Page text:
Two plenary sessions later, the Senate adjourned for a week – to hold public hearings on the Constitutional Amendment.
When they resumed on June 1, they held plenary for four days and proceeded on another two-week break to mark the ninth assembly’s anniversary and the mid-term break.
By the middle of the year, the Senate had observed at least five breaks.
The next resumption date was June 22 and legislative activities continued for about 10 days and then it was time for the annual recess. This holiday, nine weeks long, ran from July 25 to September 14.
About a month later, the senators passed the 2022 budget and suspended plenary sessions for three weeks, but this time, it was to allow for budget defence sessions.
Plenary resumed at the upper chamber on November 9 and the break that followed on December 22, is the Christmas holiday.
Other laws broken
Besides adjusting their plenary days to twice a week and failing to meet the 181 days stipulated by the Constitution, the senators have also adopted the habit of lateness and lack of decorum. Thus, violating Orders 13 and Order 56 (2) and (3) which says “during a sitting, all Senators shall enter and leave the Senate with decorum” and that “every Senator when he or she comes to the chamber, shall take his or her seat and shall not at any time stand in any of the passage or gangways” – a rule the lawmakers are always reminded of.
While Order 13 demands that lawmakers commence plenary at 10:00 a.m., not one day has the ninth Senate adhered to this rule – a habit which dates back to past assemblies.
PREMIUM TIMES had, in 2017, reported how the eight Senate took lateness and lack of decorum in the chamber as a norm. Nothing has changed in the ninth Senate.
In a mid-term assessment of the ninth Senate, this newspaper mentioned these habits as some of the failures of the Senate. But in a bid to defend the lawmakers, Mr Lawan’s media office had stated that the senators sometimes extend plenary time past 2:00 p.m. to cover more items for the day.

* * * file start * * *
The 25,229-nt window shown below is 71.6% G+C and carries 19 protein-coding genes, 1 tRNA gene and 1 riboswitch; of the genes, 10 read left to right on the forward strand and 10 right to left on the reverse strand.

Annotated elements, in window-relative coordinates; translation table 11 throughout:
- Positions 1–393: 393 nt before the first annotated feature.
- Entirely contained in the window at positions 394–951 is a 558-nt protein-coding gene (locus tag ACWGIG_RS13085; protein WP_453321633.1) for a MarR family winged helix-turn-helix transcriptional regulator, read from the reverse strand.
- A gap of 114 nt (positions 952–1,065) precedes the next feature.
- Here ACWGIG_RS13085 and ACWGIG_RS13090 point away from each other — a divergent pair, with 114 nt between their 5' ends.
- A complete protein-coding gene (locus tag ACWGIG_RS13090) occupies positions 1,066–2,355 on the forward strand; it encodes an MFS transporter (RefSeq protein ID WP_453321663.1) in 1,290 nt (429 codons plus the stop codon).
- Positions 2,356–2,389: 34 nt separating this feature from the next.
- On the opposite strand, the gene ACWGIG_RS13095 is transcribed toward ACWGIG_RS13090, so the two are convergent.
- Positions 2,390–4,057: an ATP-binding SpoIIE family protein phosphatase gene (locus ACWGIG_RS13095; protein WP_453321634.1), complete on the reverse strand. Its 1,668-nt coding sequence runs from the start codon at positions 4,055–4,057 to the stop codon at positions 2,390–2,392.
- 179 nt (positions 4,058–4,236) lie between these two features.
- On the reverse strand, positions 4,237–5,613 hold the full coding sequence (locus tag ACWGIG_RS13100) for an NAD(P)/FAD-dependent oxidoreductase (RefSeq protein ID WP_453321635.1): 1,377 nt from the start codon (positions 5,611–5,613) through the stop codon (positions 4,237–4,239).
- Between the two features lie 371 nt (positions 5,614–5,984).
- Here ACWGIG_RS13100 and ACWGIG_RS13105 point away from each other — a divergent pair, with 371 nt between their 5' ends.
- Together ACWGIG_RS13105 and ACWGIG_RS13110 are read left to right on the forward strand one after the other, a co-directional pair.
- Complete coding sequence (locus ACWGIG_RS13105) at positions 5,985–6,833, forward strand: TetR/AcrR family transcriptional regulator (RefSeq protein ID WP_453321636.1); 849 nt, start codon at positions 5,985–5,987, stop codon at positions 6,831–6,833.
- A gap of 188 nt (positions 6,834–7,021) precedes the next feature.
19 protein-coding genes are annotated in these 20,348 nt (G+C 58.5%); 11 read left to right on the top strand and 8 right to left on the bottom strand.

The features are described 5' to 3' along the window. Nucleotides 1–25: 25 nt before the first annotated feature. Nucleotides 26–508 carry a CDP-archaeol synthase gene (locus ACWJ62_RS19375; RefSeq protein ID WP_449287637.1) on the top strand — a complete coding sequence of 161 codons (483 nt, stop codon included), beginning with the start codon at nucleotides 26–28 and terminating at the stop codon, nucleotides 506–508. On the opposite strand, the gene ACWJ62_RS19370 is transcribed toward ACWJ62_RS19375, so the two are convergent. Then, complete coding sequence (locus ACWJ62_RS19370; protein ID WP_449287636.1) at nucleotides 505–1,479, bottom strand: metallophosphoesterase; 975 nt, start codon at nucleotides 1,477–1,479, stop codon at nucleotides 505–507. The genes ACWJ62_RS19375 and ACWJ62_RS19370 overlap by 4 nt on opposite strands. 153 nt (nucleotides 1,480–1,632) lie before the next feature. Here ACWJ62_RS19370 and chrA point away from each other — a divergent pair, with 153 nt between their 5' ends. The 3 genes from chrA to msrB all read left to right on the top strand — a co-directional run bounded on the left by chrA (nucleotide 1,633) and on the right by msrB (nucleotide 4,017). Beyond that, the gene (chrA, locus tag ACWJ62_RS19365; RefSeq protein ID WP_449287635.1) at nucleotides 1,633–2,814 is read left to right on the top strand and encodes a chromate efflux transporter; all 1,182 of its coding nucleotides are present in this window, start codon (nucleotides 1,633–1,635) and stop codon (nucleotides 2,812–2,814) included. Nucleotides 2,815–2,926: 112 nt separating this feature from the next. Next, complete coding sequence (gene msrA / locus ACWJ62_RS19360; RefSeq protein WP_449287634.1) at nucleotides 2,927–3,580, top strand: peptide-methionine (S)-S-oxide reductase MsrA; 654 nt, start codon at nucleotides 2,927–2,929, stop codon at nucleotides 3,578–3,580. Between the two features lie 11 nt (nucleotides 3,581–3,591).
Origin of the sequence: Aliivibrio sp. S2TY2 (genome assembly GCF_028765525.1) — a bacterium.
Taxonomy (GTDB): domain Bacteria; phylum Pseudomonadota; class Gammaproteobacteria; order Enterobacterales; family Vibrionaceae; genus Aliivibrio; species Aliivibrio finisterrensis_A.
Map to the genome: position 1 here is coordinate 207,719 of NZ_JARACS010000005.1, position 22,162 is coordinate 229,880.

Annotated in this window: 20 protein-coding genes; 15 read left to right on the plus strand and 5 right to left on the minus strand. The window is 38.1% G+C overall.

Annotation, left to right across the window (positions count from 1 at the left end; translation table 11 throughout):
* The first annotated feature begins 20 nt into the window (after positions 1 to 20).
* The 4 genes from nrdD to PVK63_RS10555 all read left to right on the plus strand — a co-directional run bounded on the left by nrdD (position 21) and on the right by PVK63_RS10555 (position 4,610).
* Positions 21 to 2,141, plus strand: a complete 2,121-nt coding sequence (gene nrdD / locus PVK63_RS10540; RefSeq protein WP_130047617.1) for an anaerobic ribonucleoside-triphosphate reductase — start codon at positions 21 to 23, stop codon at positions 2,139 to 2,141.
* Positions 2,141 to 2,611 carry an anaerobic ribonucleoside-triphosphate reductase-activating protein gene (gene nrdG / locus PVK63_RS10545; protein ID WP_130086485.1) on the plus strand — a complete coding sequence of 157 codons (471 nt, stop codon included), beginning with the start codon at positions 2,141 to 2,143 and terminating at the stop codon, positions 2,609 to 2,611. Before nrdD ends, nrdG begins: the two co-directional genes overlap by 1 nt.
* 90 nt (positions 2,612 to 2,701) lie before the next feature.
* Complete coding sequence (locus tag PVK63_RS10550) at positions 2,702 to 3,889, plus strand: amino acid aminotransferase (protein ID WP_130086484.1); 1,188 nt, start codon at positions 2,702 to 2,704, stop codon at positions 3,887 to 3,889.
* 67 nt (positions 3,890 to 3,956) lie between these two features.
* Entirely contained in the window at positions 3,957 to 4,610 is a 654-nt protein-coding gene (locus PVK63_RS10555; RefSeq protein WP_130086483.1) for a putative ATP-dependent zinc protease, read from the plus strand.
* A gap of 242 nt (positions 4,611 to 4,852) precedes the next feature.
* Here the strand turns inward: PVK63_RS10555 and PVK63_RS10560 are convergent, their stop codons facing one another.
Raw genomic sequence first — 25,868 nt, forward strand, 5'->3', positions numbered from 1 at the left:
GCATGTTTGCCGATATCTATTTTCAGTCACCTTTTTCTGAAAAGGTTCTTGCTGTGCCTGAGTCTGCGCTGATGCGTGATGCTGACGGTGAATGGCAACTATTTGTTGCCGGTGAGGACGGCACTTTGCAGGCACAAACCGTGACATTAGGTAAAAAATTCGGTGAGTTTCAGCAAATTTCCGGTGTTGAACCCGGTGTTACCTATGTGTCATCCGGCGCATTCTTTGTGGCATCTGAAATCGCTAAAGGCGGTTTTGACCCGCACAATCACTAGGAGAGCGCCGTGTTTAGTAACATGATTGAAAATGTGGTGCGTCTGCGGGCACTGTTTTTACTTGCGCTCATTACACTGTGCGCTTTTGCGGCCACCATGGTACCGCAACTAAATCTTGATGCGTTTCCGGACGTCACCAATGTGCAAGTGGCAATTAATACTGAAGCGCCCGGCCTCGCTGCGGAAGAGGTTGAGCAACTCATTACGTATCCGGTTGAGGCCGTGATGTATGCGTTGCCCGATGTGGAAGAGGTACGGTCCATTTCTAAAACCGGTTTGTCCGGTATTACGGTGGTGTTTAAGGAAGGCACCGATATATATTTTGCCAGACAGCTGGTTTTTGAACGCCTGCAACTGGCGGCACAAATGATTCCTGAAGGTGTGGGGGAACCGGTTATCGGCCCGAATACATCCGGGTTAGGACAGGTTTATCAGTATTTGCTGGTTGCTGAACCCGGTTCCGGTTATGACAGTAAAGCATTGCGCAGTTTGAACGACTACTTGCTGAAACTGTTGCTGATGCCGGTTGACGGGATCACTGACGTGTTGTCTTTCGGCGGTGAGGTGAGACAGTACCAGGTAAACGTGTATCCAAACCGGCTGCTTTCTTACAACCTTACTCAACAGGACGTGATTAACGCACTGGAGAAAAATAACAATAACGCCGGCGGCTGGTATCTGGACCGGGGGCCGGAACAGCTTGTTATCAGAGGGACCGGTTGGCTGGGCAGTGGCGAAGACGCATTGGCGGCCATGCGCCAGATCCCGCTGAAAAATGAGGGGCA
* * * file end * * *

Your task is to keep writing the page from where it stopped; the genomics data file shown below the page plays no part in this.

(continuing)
While this is true, the ratio remains unmatched. The senators commence plenary sessions at least 30 or 45 minutes late every legislative day and have only extended time past 2:00 p.m. a few times.
House of Reps culpable
The nonchalant attitude towards the rules for time and days for plenary sessions is not peculiar to the Senate alone. Their counterparts at the House are guilty of breaking similar rules as well.
As of April, the House had sat for only 14 times, this paper reported. The record, at the time, was less than half of the minimum of 36 sessions – if one were to count the Tuesdays, Wednesdays and Thursdays in January, February and March according to the provision of the standing rules of the House.
Sometime in April, the House took off an entire week to mourn some of its colleagues. This was against the one day provided for in the standing rules.
When confronted with the issue of embarking on numerous breaks while major legislations were delayed, the Speaker of the House, Femi Gbajabiamila, had said the lawmakers’ decision to go on these breaks is normal.
“To paint a clearer picture, we are only doing what is in keeping with what has been done when I got to the House. The assembly can reconvene “when there is a matter of urgency,” he said.
Who checks the National Assembly?
For an institution that makes its own rules, the least to be expected is that it obeys the rules.
Nigeria’s lawmakers seem very unbothered by the violation of these rules which could largely be due to the fact there are hardly any stipulated sanctions for breaking these rules.
Auwal Musa, Executive Director of Civil Society Legislative Advocacy Centre (CISLAC), says apart from the unpreparedness of the leadership of the National Assembly to provide quality leadership, Nigerians are being short-changed by the failure of the lawmakers to fulfil their number of sitting days.